Journalists work hard to educate, inform

[News Break] Through the firings of journalists Tucker Carlson and Don Lemon, viewers are speculating the reasons why they were fired. Their unethical behavior has led some viewers to wrongly believe that they represent the larger group of professionals.


After journalists Tucker Carlson and Don Lemon were fired on April 21 and April 24 respectively, many are wondering what these events may mean for the name of journalism moving forward.
Neither Fox News nor CNN gave any information about these firings.
Fox News’ official statement thanked Carlson for his service as a host, while CNN’s statement described the situation as the company and Lemon “[parting] ways.”
According to the head of the Anti-Defamation League, Jonathan Greenblatt, Carlson used his show to “spew antisemitic, racist, xenophobic and anti-LGBTQ hate to millions.” On the other hand, Lemon’s remark about Republican presidential candidate Nikki Haley not being “in her prime” is speculated to be part of the reason behind his firing.
These firings and remarks on air have curated a bad name for broadcast journalism, as this unethical behavior is made more public, with many viewers questioning if this unethical behavior is standard in journalism nationally.
Despite the fact that these people are prominent names in journalism and have made a large career for themselves as journalists, Carlson and Lemon are the exceptions to the many journalists doing great work across the nation and across the world.
According to the Committee to Protect Journalists (CPJ), about 69 reporters were imprisoned while they were covering corruption happening in various countries.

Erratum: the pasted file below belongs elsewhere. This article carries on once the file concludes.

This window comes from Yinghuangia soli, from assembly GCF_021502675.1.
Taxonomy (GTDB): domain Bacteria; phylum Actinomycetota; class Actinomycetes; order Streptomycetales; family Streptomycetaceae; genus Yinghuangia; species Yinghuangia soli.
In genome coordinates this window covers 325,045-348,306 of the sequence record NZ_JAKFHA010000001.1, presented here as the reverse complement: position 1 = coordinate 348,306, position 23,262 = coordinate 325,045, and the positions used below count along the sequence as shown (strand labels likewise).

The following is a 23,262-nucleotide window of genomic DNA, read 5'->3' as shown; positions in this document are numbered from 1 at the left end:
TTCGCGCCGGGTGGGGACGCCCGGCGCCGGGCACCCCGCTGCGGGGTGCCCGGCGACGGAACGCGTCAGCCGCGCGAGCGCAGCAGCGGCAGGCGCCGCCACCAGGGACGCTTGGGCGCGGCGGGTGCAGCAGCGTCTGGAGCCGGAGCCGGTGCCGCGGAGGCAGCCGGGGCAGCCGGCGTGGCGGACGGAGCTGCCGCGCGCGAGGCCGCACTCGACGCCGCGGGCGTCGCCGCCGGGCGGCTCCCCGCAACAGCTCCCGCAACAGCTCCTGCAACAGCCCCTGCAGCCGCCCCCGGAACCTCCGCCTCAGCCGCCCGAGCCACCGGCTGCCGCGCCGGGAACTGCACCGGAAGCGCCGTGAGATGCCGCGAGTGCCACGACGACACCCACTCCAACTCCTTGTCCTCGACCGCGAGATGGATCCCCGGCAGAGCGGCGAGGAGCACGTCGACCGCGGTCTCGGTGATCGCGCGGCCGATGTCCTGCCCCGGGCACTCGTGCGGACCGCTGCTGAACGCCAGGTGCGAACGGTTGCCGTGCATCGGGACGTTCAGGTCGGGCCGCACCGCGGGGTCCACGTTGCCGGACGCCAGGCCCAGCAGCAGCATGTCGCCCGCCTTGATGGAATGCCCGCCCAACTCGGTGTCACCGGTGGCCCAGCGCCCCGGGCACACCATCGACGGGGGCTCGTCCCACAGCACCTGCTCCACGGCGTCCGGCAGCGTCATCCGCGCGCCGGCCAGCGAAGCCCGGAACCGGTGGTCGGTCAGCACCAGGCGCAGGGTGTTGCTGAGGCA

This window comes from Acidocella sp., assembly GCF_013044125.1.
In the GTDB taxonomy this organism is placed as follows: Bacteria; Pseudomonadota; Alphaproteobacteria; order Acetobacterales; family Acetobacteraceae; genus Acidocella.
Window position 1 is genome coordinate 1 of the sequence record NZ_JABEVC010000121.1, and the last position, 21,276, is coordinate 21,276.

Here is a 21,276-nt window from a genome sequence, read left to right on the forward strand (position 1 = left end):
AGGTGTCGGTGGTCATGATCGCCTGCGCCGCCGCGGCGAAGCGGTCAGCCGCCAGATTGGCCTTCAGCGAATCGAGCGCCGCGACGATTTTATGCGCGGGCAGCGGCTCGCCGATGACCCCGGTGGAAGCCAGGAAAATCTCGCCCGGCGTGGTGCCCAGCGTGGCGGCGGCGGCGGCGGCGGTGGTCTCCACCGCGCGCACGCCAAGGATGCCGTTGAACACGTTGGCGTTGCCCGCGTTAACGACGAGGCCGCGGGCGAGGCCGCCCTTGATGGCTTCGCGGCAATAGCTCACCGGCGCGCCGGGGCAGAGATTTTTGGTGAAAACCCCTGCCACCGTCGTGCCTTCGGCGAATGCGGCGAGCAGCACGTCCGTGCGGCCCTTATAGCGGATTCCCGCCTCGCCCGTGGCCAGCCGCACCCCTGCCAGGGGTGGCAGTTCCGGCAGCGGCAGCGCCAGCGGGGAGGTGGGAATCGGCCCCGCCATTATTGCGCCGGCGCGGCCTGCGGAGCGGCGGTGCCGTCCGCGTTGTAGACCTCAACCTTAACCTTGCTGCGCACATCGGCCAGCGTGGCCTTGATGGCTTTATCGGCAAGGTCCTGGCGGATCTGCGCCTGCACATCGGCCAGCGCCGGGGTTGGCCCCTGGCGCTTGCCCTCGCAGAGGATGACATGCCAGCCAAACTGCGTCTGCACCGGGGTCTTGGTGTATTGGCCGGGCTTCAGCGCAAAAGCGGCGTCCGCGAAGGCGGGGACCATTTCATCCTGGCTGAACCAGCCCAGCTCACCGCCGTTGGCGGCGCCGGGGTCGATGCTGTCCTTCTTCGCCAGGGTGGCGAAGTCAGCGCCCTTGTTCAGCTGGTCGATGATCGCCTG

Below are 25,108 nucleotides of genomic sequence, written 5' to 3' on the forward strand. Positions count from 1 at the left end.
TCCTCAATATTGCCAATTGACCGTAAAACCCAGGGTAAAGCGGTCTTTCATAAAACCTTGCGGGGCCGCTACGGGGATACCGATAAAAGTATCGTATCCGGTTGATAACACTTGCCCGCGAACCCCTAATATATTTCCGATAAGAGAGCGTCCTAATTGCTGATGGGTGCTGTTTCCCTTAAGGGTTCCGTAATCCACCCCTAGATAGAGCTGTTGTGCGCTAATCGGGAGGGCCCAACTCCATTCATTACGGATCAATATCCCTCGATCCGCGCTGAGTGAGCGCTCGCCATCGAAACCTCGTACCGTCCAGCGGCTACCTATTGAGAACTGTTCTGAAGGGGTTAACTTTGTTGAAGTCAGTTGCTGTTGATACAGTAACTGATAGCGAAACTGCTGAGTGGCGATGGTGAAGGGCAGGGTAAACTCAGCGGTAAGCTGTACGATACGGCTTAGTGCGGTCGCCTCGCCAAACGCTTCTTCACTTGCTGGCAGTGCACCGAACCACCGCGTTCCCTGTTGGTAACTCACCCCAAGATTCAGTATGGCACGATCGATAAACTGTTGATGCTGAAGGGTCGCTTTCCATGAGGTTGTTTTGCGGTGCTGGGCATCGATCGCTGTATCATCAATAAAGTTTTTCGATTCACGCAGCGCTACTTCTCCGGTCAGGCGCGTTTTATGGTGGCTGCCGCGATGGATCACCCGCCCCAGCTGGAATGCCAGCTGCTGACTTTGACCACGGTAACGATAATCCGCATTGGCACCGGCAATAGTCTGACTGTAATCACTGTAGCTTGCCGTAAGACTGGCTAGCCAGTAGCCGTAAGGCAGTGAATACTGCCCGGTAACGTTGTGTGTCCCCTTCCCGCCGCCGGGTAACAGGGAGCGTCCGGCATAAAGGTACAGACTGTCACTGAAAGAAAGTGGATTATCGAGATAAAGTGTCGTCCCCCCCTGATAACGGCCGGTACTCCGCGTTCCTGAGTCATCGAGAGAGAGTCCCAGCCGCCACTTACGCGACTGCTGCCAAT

These people lost their freedom to report the corrupt actions of people in power so that the average citizen could know what was going on behind closed doors.
In another study from the CPJ, about 157 journalists were imprisoned while covering human rights in other countries, most likely due to the government oppressing them.
All of this is to say that the state of journalism should not be judged based on the actions and words of a few people who were caught and fired for it.
Instead, journalism should be judged based on the countless efforts of journalists throughout history and in the present day to give the average person a chance to be informed about what is happening in their area.
Journalists like Ida B. Wells, who reported during the Civil Rights movement, and Upton Sinclair, whose book “The Jungle” exposed the horrific state of the meatpacking industry in the early 1900s.
These people and so many more are the reason why journalism is a profession that should be recognized and respected for the hard work that the people behind it put into making sure that the public is educated and the corrupt are exposed for their wrongdoings.